Well known, alas, is the human temptation of making reproaches to God for “ill-treating his friends” – in contrast to Satan who favors his “children” in every possible way… until they die. Power, success, fame, riches: these are the gifts that the Evil one generously distributes to those who have sold their soul “for a mess of pottage.”
Not so for those whose heart has been wounded by the “man of sorrows”, acquainted with grief… who was despised and rejected. (Isaiah 53) Those who have heard God’s call and generously respond cannot and should not expect a better fate than the one of their Savior Himself.
The lover wants to share the sufferings of the loved one; he who loves Christ wants to follow Him all the way to Calvary for, on this earth, love cannot be separated from suffering. However, the gamut of possibilities is great indeed. For some, it is excruciating physical pains (which do not exclude spiritual sufferings); for others, it is persecution and martyrdom – something which they expect and even welcome. But the most baffling, and maybe the most dolorous form of grief, is to be abandoned and betrayed by those whose mission was to encourage, protect and shelter the faithful disciples of the Lord, those who selflessly work in the divine vineyard, and do so exclusively for God’s glory."To be abandoned and betrayed" represents the sword thrust to the heart of the one betrayed. And to observe the betrayal of a loved one, like Mary did at the foot of the cross, is to live the prophecy of Simeon, "a sword shall pierce your own heart." Prof. von Hildebrand clearly shares the pain of Cardinal Burke, and how blessed he is to have such a faithful friend. As you read the words below think of the betrayals in your own life and those that are, perhaps, yet to come. May we all respond with the courage to see the pain of betrayal as a "crown of thorns" that will become a "crown of gold":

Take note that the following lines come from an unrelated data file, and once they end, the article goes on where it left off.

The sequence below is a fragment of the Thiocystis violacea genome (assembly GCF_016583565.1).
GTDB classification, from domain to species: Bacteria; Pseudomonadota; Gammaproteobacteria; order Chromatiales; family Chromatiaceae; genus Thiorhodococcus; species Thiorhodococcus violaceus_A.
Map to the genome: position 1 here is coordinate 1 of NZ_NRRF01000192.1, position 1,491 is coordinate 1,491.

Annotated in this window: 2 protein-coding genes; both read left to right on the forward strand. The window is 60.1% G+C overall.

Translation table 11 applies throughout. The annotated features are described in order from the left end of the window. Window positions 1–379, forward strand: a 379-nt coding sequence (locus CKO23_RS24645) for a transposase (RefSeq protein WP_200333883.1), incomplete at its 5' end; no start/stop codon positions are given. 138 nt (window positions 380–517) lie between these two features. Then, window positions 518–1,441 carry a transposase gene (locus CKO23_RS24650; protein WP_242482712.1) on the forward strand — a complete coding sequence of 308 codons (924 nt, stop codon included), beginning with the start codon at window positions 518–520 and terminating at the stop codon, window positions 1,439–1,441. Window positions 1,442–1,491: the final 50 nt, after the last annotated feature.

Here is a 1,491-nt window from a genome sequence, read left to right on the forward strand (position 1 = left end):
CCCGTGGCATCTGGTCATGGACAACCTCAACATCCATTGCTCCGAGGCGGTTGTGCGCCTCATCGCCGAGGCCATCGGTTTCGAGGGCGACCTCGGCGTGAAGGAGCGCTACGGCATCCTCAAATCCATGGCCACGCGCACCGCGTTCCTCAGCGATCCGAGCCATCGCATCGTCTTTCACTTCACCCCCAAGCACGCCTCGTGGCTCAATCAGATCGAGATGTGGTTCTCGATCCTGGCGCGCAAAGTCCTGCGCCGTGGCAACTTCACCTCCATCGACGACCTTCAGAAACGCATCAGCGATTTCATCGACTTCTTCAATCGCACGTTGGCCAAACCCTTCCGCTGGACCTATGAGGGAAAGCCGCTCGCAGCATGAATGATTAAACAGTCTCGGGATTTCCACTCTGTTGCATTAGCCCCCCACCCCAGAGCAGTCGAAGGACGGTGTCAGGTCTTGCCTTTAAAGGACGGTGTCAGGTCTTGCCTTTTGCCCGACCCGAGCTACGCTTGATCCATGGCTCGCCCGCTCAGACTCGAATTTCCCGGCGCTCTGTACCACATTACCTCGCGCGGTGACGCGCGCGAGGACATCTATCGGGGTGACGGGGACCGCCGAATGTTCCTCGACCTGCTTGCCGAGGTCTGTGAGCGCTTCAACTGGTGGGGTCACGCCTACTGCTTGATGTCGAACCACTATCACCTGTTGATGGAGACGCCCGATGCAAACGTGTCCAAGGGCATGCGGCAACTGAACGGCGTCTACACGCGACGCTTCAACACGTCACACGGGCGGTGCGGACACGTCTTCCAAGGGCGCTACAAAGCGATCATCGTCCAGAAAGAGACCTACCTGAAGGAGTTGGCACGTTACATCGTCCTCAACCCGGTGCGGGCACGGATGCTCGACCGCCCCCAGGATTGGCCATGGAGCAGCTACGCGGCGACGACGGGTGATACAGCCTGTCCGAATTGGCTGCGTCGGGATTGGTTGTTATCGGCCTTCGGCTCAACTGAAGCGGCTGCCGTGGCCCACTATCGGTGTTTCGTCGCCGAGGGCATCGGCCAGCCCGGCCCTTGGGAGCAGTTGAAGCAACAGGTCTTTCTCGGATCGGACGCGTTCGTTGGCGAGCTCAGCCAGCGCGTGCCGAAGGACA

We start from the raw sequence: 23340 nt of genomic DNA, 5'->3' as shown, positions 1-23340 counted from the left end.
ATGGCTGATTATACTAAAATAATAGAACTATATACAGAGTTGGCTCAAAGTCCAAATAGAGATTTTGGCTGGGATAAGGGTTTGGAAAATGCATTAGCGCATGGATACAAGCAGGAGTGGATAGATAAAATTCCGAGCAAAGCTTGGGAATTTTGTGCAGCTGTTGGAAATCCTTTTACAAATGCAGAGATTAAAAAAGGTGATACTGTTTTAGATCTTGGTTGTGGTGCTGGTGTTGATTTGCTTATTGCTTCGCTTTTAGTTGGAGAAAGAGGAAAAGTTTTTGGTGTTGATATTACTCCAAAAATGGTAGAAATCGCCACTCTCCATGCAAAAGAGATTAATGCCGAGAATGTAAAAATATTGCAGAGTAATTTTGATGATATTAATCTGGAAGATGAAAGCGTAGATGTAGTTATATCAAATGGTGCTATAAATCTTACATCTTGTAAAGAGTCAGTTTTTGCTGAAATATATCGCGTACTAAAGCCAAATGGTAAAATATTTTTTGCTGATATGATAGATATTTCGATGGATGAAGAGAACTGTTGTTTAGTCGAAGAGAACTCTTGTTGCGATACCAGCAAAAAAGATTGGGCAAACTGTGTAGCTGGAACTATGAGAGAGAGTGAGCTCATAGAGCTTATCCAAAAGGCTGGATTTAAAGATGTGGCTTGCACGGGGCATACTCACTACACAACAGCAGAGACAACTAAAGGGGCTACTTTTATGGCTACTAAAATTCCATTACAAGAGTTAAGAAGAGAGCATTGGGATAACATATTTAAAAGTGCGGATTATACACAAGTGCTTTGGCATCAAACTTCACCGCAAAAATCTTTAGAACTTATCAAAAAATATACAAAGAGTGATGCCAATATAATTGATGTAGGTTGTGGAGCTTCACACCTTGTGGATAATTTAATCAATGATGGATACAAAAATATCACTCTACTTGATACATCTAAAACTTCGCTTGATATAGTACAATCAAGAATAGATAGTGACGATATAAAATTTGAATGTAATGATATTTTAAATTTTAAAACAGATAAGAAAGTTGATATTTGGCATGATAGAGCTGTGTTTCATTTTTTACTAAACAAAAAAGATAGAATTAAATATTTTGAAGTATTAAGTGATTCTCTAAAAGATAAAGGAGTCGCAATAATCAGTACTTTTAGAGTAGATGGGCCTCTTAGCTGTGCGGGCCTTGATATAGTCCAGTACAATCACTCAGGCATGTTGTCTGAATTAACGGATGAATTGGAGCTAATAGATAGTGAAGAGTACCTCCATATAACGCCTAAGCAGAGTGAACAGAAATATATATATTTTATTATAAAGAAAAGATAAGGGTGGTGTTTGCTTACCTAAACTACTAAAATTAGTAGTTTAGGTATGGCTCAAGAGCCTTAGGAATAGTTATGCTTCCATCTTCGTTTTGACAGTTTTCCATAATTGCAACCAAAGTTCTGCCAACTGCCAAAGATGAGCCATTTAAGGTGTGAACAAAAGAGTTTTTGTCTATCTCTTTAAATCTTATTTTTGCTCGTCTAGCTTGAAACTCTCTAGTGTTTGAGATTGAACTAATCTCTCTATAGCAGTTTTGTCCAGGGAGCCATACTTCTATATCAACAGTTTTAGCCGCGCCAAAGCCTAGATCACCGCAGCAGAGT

To be unjustly treated while selflessly performing God’s work done for God’s glory, a work that clearly benefits all those related to it, is – I repeat – a form of spiritual trial that only faith can solve. Indeed, God’s ways are not our ways.....It is most baffling that God allows a work that He himself encouraged and directed, to be destroyed, and even permits secular trends to invade His vineyard.
I am fumbling to find an answer. Maybe the most dramatic Catholic paradox is precisely here to be found. God chooses one particularly person to work at his service. This person responds generously, and puts both his mind and heart in the mission confided to him. Indeed, woe to the man invited to work for the Lord, and chooses to go back to his “business.” But he who faithfully responds is told while lovingly doing his work, that “he is useless servant” (Lk, XVII) and moreover is reminded that God – while requiring his service – does not need it: for He and He alone is the one who makes his Vineyard produce rich grapes.
A human demotion (a crown of thorns) is a supernatural promotion, perceived by Angels as a "crown of gold."
“I believe, O Lord; help my unbelief.”